Cervical Health Awareness Month
“Keep in mind that cervical cancer was once the No. 2 cause of cancer deaths in American women,” Dr. Nolla said. “During the past 40 years, the death rate has dropped by more than 50 percent, as a result of prevention and early detection.”
HPV (human papillomavirus) is a very common infection that spreads through sexual activity. It’s also a major cause of cervical cancer. About 79 million Americans currently have HPV, but many don’t know they are infected.
“The best way to treat HPV is to prevent it,” Dr. Nolla said. “That’s the power of vaccination.”
The U.S. Centers for Disease Control and Prevention recommends all 11- and 12-year-olds — boys and girls — receive two shots of HPV vaccine six to 12 months apart. Adolescents who receive their two shots less than five months apart require a third dose of HPV vaccine.
Older adolescents who have not been vaccinated should still get the HPV vaccine. In fact, women up to age 26 and men up to age 21 can get the vaccine. Anyone older than 14 will need three shots in six months.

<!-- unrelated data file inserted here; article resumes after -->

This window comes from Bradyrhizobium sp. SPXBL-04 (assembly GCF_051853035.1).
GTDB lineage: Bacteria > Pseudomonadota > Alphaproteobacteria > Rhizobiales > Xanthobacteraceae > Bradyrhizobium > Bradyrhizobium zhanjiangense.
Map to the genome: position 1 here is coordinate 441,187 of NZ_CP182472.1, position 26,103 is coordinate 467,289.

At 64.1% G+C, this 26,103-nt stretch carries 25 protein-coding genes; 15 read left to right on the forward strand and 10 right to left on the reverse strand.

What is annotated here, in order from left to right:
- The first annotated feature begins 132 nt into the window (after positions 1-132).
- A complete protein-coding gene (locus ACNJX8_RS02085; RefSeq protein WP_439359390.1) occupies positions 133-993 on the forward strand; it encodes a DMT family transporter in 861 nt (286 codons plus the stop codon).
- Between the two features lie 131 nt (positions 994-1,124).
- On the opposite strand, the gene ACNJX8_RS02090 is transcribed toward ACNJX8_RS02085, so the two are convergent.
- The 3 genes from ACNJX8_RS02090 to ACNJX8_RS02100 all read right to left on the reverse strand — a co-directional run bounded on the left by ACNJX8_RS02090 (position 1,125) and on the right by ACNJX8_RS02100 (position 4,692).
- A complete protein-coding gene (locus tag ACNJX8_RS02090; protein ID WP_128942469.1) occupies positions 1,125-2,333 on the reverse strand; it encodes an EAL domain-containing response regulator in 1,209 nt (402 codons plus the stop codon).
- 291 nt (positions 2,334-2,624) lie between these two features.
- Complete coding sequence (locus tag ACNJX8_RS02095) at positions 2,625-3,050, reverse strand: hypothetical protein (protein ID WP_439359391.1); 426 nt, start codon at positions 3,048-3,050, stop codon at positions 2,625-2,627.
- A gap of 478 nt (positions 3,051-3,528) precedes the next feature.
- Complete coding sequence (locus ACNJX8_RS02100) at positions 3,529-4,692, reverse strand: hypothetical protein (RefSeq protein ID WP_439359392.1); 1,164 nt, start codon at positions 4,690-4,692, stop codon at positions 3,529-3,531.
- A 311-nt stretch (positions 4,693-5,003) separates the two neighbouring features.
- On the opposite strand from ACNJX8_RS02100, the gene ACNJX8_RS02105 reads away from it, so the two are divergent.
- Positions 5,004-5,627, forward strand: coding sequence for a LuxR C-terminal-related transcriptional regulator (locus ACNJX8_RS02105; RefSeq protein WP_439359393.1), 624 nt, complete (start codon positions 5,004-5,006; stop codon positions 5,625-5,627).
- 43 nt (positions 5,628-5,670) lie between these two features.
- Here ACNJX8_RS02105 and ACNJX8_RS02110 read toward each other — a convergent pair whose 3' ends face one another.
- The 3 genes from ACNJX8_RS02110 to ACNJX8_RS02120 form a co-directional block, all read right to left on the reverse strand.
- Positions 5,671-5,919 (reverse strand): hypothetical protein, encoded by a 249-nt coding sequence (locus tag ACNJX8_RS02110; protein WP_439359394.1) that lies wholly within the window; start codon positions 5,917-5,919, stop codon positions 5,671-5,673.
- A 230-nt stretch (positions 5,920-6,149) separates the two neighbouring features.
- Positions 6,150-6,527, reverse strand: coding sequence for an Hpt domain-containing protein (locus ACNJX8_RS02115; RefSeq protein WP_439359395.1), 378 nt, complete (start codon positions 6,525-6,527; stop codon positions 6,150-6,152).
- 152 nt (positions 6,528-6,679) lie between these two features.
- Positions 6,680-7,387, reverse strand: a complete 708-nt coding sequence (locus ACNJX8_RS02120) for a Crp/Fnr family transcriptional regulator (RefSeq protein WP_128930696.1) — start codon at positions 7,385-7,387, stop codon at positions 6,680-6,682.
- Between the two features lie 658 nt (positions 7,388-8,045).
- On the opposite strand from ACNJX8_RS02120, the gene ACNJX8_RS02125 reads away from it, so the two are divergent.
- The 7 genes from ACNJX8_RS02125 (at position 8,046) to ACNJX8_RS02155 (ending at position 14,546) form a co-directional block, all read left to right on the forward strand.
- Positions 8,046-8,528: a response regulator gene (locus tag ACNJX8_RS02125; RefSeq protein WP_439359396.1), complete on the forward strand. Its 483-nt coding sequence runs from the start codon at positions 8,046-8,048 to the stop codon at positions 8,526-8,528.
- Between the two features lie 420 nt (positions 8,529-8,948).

Another important weapon in the fight against cervical cancer is screening, which is done with Pap tests.
“Pap tests find problem cells before they become cancer,” Dr. Nolla said. “They also can identify HPV infections that pose the greatest risk for cervical cancer. That means we can treat women before cancer develops and save them from the consequences and suffering of cervical cancer.”
How often a woman needs a Pap test changes throughout her lifetime, depending on her age, history of HPV and history of cervical pre-cancer.
“Generally, after the initial screening at age 21, it is recommended to do a Pap test every three years, when normalcy is found, up to age 65,” Dr. Nolla said. “This can vary depending on findings and female surgeries women have had.”
Dr. Nolla adds the cervical cancer screening schedule should not be confused with annual visits.
“Even if you do not need an annual Pap test, there are still many reasons to visit your doctor at least once a year,” Dr. Nolla said. “Cervical health is just one of many issues that may confront you throughout your lifetime.”
Looking for an OB-GYN?
To make an appointment at Lake Regional Obstetrics and Gynecology, call 573-302-2764. To learn more about Dr. Nolla, view her online bio. Learn more about Lake Regional’s women’s health services at www.lakeregional.com/WomensHealth.